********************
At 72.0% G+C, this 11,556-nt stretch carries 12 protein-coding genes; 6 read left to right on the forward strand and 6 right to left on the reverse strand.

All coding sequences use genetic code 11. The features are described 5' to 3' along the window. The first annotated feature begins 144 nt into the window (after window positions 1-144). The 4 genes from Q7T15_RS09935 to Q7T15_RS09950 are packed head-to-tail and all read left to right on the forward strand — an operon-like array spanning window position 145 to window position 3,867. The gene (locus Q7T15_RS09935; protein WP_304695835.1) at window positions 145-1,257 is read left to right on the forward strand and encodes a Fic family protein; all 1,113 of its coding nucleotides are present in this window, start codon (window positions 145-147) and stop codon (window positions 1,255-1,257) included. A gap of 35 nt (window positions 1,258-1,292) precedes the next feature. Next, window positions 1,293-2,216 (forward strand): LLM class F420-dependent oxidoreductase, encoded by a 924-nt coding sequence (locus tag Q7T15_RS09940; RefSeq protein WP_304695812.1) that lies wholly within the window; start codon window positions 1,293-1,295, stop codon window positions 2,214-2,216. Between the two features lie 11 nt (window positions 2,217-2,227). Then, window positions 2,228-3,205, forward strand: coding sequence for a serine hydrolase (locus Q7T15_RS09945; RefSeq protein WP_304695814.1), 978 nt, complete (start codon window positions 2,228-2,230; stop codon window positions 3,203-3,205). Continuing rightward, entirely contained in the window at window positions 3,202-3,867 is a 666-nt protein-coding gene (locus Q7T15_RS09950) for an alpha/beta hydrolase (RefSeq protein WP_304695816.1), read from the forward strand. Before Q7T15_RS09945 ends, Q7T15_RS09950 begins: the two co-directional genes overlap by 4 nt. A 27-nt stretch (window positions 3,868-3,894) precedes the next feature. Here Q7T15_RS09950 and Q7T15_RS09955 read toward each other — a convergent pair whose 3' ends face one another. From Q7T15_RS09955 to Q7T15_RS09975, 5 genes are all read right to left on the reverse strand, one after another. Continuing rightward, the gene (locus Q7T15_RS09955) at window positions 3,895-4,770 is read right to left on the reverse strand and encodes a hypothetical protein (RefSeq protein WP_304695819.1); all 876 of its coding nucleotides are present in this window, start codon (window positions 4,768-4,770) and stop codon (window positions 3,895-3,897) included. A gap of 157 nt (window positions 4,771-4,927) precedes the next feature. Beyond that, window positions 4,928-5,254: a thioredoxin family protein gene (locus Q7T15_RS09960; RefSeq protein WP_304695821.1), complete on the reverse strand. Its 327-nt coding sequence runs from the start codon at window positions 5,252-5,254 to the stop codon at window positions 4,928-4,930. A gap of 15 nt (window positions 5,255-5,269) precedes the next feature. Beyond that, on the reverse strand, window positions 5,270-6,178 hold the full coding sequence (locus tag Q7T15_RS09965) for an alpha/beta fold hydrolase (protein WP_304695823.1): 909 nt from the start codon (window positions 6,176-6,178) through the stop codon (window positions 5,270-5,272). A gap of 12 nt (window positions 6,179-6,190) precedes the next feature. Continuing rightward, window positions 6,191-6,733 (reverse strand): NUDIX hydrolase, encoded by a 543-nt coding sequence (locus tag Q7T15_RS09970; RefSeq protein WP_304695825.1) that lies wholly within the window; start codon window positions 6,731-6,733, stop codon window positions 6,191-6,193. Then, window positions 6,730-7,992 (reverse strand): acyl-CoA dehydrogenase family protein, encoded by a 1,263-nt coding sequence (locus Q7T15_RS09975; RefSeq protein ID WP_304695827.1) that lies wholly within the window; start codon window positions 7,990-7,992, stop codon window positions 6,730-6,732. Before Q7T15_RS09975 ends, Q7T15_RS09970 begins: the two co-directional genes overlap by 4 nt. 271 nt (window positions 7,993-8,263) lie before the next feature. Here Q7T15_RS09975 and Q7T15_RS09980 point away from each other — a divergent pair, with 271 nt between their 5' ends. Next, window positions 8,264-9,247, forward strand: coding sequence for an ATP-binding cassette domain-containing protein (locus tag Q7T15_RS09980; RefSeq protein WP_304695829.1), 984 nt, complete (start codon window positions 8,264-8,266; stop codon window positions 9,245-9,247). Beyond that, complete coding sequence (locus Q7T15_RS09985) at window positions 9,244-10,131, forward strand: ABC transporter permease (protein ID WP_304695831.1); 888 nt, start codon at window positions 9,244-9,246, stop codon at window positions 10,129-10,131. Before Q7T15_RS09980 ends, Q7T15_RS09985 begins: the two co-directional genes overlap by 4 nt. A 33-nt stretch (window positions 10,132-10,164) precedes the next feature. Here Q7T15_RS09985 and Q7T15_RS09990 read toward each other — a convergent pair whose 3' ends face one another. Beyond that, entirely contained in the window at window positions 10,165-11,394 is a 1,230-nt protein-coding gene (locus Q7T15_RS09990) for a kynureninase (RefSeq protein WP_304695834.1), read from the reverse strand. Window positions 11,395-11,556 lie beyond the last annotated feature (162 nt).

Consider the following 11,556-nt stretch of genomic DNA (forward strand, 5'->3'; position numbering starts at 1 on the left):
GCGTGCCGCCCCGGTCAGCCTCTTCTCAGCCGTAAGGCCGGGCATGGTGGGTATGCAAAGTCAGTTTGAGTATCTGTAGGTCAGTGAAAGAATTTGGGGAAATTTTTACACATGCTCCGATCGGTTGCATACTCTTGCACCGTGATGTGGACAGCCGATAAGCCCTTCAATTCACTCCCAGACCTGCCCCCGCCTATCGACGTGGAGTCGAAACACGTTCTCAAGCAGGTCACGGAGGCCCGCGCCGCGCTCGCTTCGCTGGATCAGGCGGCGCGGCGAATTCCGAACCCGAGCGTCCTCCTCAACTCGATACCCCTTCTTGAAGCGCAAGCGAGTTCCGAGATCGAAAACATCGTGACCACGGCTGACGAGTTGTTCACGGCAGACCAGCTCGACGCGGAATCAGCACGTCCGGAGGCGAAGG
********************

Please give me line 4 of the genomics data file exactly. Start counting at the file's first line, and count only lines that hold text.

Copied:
GCGTGCCGCCCCGGTCAGCCTCTTCTCAGCCGTAAGGCCGGGCATGGTGGGTATGCAAAGTCAGTTTGAGTATCTGTAGGTCAGTGAAAGAATTTGGGGAAATTTTTACACATGCTCCGATCGGTTGCATACTCTTGCACCGTGATGTGGACAGCCGATAAGCCCTTCAATTCACTCCCAGACCTGCCCCCGCCTATCGACGTGGAGTCGAAACACGTTCTCAAGCAGGTCACGGAGGCCCGCGCCGCGCTCGCTTCGCTGGATCAGGCGGCGCGGCGAATTCCGAACCCGAGCGTCCTCCTCAACTCGATACCCCTTCTTGAAGCGCAAGCGAGTTCCGAGATCGAAAACATCGTGACCACGGCTGACGAGTTGTTCACGGCAGACCAGCTCGACGCGGAATCAGCACGTCCGGAGGCGAAGG